Letter to Soon-to-be-PCVs
This morning I came across the weblog of a girl who is waiting for her Peace Corps invitation. She'll be headed off to ... somewhere ... early next year. Her posts, as they should be, are bubbling over with enthusiasm and a desire to "find simplicity," and "make a difference."
Admirable notions. I hope she holds on to most of that idealism. Still, I've learned that a successful Peace Corps experience requires a healthy dose of reality to go along with the ever-present optimism. Along those lines, I offer the following open letter to soon-to-be PCVs:
Congratulations on your decision to become a PCV! I'm an RPCV who recently completed a fantastic experience in South Africa, so I can tell you with certainty that you've made a great decision. Just in case you're interested, here are a few words (okay, maybe a lot of words) of unsolicited advice:
1.) Have patience.
Obviously, if you're in the application process, you've already discovered this one. The Peace Corps is an incredible bureaucracy (it is the government, after all!), and they love to test us on this elusive virtue. Keep in mind, though, that the patience required to get from application to arrival in country is NOTHING compared to the patience you will be learning once you actually arrive.
2.) Kill your expectations.
We all have expectations about what Peace Corps service will be like, some that we aren't even aware of having. These expectations, and the process of discovering just how far from reality they can be, is the death of many a potentially wonderful volunteer experience.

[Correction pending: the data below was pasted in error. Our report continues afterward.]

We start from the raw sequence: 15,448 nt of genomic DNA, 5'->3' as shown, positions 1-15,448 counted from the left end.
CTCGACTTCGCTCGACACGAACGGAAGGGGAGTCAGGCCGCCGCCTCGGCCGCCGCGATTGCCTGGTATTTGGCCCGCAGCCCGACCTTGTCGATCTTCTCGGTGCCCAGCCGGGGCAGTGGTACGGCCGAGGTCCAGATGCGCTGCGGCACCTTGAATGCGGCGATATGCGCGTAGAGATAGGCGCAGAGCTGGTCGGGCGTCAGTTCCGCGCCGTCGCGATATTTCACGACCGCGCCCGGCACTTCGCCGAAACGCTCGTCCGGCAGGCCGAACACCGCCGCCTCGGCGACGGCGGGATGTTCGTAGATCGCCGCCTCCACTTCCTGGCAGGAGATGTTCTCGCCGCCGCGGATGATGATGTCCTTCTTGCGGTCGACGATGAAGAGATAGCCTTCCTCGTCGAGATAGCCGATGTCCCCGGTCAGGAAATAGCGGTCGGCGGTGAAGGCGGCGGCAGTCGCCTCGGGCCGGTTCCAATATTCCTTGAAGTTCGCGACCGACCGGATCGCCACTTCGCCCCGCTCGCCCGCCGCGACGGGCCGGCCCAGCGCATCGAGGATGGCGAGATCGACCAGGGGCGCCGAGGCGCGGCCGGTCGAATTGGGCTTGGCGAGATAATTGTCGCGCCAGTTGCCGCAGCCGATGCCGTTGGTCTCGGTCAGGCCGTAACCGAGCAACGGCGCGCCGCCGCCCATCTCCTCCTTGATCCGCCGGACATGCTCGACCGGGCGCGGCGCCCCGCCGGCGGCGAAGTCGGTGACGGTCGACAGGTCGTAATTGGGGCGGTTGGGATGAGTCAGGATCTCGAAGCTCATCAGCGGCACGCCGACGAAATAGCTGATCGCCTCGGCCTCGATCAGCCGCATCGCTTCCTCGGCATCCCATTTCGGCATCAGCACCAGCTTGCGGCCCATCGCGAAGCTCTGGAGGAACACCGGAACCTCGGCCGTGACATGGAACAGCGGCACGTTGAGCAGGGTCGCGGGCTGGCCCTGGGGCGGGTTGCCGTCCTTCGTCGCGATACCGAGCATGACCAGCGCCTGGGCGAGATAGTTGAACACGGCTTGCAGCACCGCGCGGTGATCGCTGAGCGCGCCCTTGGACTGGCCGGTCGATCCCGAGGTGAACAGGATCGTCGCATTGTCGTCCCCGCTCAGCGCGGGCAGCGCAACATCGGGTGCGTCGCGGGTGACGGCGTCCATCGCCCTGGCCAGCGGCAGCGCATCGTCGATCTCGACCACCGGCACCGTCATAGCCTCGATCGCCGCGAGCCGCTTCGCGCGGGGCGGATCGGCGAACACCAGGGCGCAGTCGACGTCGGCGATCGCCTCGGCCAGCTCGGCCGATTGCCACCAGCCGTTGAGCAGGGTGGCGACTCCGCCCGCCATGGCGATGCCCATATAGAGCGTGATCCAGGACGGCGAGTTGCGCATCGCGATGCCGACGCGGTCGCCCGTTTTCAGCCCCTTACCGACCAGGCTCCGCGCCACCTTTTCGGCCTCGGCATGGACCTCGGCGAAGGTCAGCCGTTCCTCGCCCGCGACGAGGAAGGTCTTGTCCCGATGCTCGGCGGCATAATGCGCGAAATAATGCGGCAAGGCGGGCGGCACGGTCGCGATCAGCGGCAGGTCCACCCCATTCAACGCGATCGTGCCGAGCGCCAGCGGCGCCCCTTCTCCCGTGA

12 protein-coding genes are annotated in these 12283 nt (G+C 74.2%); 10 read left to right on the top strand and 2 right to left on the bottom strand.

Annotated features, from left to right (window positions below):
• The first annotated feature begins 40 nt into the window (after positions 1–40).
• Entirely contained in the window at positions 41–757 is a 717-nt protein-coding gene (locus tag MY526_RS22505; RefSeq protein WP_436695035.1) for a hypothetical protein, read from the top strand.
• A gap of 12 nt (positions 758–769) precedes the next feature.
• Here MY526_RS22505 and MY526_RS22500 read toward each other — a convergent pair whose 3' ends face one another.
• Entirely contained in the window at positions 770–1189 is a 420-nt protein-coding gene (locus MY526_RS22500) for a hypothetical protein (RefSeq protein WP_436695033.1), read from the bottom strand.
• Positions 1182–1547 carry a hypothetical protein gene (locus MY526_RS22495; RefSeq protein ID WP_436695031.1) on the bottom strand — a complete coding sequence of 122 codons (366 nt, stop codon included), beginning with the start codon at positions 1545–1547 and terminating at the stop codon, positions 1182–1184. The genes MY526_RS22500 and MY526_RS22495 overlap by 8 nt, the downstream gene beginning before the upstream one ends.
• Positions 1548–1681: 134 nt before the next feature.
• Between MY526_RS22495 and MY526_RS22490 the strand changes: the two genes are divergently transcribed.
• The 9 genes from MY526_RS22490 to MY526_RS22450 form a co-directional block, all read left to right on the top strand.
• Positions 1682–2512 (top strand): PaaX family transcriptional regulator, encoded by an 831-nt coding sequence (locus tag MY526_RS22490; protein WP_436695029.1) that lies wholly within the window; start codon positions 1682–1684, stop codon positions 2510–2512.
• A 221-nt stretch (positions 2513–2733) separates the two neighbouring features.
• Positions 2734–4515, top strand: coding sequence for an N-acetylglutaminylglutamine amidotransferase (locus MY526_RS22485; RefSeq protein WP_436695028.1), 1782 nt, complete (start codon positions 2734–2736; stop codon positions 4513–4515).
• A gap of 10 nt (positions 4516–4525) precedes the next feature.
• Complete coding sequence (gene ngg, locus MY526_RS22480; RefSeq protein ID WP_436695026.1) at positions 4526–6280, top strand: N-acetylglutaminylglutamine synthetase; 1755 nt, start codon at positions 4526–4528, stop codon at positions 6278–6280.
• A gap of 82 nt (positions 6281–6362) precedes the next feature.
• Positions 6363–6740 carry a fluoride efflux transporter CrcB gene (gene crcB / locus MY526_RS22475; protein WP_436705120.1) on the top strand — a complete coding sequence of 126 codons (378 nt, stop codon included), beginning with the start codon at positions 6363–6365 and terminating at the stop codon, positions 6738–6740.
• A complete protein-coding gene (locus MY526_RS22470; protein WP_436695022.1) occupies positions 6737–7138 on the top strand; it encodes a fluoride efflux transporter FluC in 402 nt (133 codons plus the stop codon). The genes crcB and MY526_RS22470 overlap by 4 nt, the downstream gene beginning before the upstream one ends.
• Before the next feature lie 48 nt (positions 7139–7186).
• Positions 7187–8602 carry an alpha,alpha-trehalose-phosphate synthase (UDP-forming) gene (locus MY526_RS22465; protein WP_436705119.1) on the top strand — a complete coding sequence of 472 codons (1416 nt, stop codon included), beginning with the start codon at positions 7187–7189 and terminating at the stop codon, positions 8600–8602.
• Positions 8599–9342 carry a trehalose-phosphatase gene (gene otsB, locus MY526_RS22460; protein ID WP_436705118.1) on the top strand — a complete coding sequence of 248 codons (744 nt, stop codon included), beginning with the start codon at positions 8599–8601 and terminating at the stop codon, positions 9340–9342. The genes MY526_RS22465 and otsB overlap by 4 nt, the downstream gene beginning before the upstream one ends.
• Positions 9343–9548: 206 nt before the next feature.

Ask yourself some very hard questions.
"What if I get there and give my all, and after (three, six, twelve, eighteen) months, I'm still not sure I've managed to really help anyone? Will that be okay with me?"
"What if I "search for simplicity" and it isn't there, or at least not in the way I imagined? What if everyone in my host country has electricity and a cellphone and an intense desire to own cool clothes? Can I deal with that?"
"What if almost everyone can speak English? Will I be happy with an experience where I don't HAVE to learn a foreign language? Will I manage to learn the local language anyway, if it's important to me?"
There are a million expectations that incoming PCVs have, and a million more questions you could ask yourself. The bottom line is that the happiest and most successful volunteers are the ones who have managed to wipe out as many expectations as possible from the beginning.
When they tell you to be ready for anything, that doesn’t only mean dirt or heat or an old lady scraping the hair off of a goat head. It might also mean soap operas on TV, an eight-year-old who is dying for a new pair of hip-hugger jeans, or deeply entrenched racism. I found all of the above. I was ready for the heat and the goat head, but not for the soap operas.
3.) Do it (mostly) for yourself.
Yup. Be selfish. This might sound crazy, but if you do this mostly for other people, you might end up deeply disappointed. Go for the experience, to have a profound encounter with another culture, and to challenge your perspectives and learn about the world and about yourself.
Do NOT go in order to "Save the World," or some little piece of it. This mentality can end up breaking your heart.
That said, you will most certainly make a difference in people's lives, and your admirable desire to give of yourself will be very important. Still, the differences you make will probably not be the type of differences you imagine at the moment, and that's okay (see number 2).
I hope something in all of that was valuable to you. I have a lot of free time on my hands at the moment, as you can see.
Again, congratulations on your upcoming service. There is a big part of me that wishes I were back in your shoes. I had an amazing experience in South Africa, and I wish the same for you.